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A breed apart: humble Bund DJ

STAY humble. That's the last piece of advice one would expect to hear from someone spinning in one of the trendiest establishments on the Bund.

However, Paul Cayrol, resident DJ of Lounge 18, uses these very words to describe his outlook on his work and life.

Cayrol, from the south of France, came to Shanghai in November 2007 to help launch Lounge 18. Prior to that, he was the resident DJ in La Dune Club near Montpellier, France. There, he played for four years among some of the biggest stars in electronic music, such as Laurent Garnier, Eric Morillo, Masters at Work, and David Guetta. It was after playing the opening set for David Guetta's performance that he was asked by an agent for Lounge 18 to come to Shanghai.

"The idea of living abroad appealed to me. Coming to a new place offered the opportunity for a new life," says Cayrol. "There are lots of opportunities in China that you do not have in Europe anymore where things are moving more slowly."

However, success isn't easy in Shanghai. There's fierce competition among DJs, bars, and clubs, and it seems new venues open and close every week.

"It's crazy, completely crazy," says Cayrol of the competition in Shanghai. "Many young DJs think they can come to Shanghai and find everything, but like everywhere, you need to work hard."

And work hard is exactly what Cayrol does.

"When people tell me, 'Oh, all you need to do is play music a couple nights a week,' I tell them, 'You have no idea,'" states Cayrol.

While he is not behind the decks on Thursday, Friday, and Saturday nights, he is in charge of Lounge 18's music during the day. Moreover, he constantly researches and looks for new music. Every day he checks online music stores to see what new music is coming out. He listens to online radio shows and DJs who have been recording in European cities.

On top of DJing, Cayrol also produces his own music. Last year he released his first record "Perception" on Twist My DJ Records.

Cayrol describes the music he plays at Lounge 18 as mainly electronic house and progressive house. He often intersperses bits of "clubbing music" that are not too commercial to give listeners a sense of familiarity with his music.

For future tracks, Cayrol is considering some aspects of Chinese music. "Since I'm in China, I want to discover the music here and play what I hear around me," he says. Perhaps he will integrate some sections of Chinese lyrics or traditional Chinese instrumental sounds into his new mixes.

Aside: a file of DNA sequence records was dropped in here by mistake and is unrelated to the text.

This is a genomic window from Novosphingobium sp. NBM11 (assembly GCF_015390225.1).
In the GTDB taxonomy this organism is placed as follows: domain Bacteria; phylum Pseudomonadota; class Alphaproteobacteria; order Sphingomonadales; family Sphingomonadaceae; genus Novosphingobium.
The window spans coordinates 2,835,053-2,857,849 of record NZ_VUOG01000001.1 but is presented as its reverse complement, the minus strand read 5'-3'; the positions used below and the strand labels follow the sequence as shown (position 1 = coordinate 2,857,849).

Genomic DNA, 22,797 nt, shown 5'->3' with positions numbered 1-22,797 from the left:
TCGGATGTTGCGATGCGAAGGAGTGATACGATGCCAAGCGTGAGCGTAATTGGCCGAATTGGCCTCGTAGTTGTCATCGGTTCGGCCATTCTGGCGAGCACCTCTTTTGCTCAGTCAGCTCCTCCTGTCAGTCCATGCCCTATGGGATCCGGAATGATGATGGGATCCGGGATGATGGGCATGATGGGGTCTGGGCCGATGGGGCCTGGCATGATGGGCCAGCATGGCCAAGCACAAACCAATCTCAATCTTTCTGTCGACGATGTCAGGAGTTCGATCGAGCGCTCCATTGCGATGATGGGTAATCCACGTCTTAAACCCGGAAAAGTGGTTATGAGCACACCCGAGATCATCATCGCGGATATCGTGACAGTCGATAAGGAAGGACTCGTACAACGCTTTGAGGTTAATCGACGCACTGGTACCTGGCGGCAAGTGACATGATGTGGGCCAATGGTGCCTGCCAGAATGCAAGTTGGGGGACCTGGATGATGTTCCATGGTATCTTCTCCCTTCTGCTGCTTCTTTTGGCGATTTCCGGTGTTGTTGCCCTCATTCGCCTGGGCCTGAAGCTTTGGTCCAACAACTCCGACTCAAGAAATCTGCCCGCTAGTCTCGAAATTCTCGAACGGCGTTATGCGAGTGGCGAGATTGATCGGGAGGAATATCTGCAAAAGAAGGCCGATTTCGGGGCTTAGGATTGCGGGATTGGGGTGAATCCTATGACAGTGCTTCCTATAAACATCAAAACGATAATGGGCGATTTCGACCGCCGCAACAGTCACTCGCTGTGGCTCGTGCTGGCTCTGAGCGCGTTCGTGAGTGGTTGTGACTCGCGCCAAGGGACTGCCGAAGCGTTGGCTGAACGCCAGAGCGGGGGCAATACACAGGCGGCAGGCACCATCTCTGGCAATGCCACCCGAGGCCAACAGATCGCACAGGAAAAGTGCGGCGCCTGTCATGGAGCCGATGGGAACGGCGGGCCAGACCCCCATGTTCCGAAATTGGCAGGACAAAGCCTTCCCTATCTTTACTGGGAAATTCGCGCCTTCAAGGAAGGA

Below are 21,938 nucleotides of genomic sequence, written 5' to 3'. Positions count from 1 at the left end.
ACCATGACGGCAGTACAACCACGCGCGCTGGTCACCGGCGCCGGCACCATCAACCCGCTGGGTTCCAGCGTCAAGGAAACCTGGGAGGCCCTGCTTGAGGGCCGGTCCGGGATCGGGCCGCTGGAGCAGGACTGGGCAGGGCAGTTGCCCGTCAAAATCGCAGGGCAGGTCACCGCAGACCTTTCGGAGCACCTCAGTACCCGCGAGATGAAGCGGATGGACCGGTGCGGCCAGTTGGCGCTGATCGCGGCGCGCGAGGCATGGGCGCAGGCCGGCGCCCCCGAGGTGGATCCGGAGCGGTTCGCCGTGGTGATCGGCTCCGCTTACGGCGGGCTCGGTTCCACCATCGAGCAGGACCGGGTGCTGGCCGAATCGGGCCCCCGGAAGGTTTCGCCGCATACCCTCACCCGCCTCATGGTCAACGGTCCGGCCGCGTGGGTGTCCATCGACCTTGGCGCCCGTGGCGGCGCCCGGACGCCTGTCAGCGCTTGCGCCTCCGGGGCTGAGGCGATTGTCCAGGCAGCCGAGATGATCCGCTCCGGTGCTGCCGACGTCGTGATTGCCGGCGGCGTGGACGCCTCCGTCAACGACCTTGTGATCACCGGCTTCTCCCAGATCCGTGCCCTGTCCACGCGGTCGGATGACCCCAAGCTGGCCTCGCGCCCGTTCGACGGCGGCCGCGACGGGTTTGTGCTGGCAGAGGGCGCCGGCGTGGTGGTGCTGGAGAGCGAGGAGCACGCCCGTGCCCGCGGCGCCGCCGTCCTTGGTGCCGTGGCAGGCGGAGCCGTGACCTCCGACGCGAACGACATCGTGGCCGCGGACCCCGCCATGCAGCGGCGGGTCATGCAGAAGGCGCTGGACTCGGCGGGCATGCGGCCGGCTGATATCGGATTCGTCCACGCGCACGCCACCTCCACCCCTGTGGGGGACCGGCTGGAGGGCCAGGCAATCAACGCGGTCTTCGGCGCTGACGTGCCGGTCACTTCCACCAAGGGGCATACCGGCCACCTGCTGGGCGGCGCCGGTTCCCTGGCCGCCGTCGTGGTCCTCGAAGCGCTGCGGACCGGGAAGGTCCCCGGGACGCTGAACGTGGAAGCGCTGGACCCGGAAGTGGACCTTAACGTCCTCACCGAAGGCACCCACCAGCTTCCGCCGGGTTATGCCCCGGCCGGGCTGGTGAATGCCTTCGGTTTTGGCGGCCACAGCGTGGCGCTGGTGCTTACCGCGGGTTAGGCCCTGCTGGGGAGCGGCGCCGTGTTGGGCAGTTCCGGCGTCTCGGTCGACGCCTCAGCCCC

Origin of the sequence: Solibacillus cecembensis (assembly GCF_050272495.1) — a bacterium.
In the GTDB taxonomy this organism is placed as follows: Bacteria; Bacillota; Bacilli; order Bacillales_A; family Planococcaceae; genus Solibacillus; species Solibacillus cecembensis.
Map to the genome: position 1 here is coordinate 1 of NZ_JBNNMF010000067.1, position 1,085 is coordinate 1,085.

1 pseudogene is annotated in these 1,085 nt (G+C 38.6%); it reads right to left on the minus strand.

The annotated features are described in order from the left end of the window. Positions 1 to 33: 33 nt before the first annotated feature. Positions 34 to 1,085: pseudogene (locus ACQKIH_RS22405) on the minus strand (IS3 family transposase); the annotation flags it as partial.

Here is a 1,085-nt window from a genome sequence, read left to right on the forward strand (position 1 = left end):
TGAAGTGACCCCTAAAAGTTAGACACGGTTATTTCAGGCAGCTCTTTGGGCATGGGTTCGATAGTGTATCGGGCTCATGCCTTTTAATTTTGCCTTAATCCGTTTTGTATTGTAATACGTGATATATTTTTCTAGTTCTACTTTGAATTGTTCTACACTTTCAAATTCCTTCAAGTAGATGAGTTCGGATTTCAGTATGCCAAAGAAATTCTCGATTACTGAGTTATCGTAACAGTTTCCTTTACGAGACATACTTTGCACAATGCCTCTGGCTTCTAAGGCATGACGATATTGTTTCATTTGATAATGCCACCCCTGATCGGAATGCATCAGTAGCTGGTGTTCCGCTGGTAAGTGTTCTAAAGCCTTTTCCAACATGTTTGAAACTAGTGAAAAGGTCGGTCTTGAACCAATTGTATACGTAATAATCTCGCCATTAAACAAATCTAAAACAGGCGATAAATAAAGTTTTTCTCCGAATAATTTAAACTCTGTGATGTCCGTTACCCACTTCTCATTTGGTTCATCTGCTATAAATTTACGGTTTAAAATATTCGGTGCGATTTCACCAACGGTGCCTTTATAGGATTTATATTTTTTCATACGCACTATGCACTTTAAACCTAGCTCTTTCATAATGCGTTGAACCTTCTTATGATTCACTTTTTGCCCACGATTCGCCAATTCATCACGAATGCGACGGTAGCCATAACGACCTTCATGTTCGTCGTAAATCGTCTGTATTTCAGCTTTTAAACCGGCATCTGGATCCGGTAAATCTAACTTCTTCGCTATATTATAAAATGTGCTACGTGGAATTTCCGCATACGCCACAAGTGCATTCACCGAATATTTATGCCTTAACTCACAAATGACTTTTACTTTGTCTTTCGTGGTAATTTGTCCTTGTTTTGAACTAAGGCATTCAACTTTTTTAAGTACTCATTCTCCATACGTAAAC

Cayrol calls his style "happy music," because he learned how to DJ based on making a crowd happy.

"I like when there is a melody and real music in house, not just hard electro," says Cayrol. "Even when people who claim they don't like electronic music come to Lounge 18, they enjoy themselves because the music I play still has a melody in it."

According to Cayrol, the key to being a good DJ is being in touch with the crowd. "So many young DJs play with their heads down, they don't even look at the crowd they're playing for," says Cayrol. "These DJs only play the music they like, but they need to see what's going on around them and adapt to the crowd." They also need to "put feeling into their music. If the DJ's not into his work, people on the dance floor can sense it."

Cayrol hates the terms "best" or "worst" DJs. "There are good DJs everywhere. I can even learn things from the 'worst' DJ. It's just a matter of different styles and what people prefer."

Recognizing the competitive nature of the music industry, Cayrol is still a realist.

"Nowadays, so many DJs think they're the best or different. But they have to realize that especially in a field like music, anyone can be replaced," he asserts.

Three months ago, Cayrol joined the Shanghai Music Society. This is an open group of DJs and producers who strive to create a local music synergy and promote Shanghai's music scene within the city and abroad on an international level. The group holds live acts, DJ battles, and compiles a CD of the artists' works periodically. Currently, the group has 11 DJs and producers.

Unfortunately, SMS calls its members "The 11 Best DJs and Producers in Shanghai," precisely a term that Cayrol dislikes. As of now, SMS is only comprised of DJs and producers from the Bund, but Cayrol hopes that artists from other sectors of the city's music scene will join.

He laments the division in Shanghai's music scene. "On one side is the Bund, which can be very commercial, and the other side is the underground. We need to create a middle ground," he says. "After all, it's just about music."

Although Cayrol's original contract with Lounge 18 was only for one year, he has remained in Shanghai. As for the future, Cayrol is uncertain. All he knows is that as long as he's in the music business, he will keep coming back to Shanghai.

"Plus," he jokes, "after being through all this construction on the Bund for the World Expo, I want to see what it will finally look like."


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